This approach to the issue of transgender is an ignorant and potentially harmful one. Multiple studies have shown that transgender individuals are significantly more likely to suffer from a variety of mental health and substance abuse issues. What is less clear-cut is just how much of this phenomena is a result of discrimination and poor treatment by family members and society at large. A recent study published in the journal Jama Paediatrics showed that it is extremely difficult to isolate just how influential treatment in society is to the mental health of group studied. It’s vital that this minority group is recognised and destigmatised, the actions of the Trump administration thus far have done literally the opposite of this and leaves an already marginalised group with less recognition than before.
Further hints at a worrying agenda
The removal of the terms I’ve listed above further solidify the ongoing attitude of the Trump administration towards science, reproductive rights and minority groups, but the removal of ‘vulnerable’ and ‘entitlement’ may hint at equally worrying intents. Research conducted by the Pew research centre in 2016 and 2017 indicates a strong belief amongst Republicans that the rich are such because of hard-work and irrelevant of status, race and good fortune. Whilst they believe that those less fortunate are so because they haven’t “worked hard enough”.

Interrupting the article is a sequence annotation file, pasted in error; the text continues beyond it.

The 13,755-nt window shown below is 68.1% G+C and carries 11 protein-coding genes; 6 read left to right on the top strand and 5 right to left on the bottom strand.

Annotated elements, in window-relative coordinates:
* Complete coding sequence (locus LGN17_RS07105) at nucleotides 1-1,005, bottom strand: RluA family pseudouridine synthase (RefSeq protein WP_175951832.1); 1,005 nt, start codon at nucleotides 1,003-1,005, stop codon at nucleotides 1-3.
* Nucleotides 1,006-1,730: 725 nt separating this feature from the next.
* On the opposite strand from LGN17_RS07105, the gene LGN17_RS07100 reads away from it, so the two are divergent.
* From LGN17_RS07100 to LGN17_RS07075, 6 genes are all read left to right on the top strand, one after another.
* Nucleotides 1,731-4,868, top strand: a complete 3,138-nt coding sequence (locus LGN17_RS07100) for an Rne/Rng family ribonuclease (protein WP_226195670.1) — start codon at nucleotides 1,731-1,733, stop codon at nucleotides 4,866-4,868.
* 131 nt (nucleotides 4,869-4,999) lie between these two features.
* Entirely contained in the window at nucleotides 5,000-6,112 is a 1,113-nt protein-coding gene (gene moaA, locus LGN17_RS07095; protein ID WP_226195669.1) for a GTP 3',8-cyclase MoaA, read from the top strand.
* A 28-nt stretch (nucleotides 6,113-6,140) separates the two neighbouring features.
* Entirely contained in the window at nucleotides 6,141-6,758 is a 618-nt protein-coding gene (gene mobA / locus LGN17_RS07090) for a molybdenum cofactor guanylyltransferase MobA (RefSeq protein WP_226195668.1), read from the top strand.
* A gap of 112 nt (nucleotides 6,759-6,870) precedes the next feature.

This naturally predisposes Republicans to be less in favour of various state-entitlements, state-provided healthcare and benefits. They are also less likely to support initiatives that aim to help less advantaged groups. The removal of the word ‘diversity’ is hardly likely to quiet growing claims that much of Trump’s remaining support comes from hard-right, nationalistic and even white-supremacist groups who he refuses to condemn or reject. Perhaps more worrying than all of this, the censorship of a scientific organisation seems more than a little Orwellian from an administration that repeatedly attacked and villainised the press and its political opposition.
The HHC has issued a statement regarding the story stating “The assertion that HHS has ‘banned words’ is a complete mischaracterization of discussions regarding the budget formulation process. HHS will continue to use the best scientific evidence available to improve the health of all Americans” If even if these words have been ‘banned’ their use has certainly been restricted within the CDC.
“It’s a beautiful thing, the destruction of words.” ― George Orwell, 1984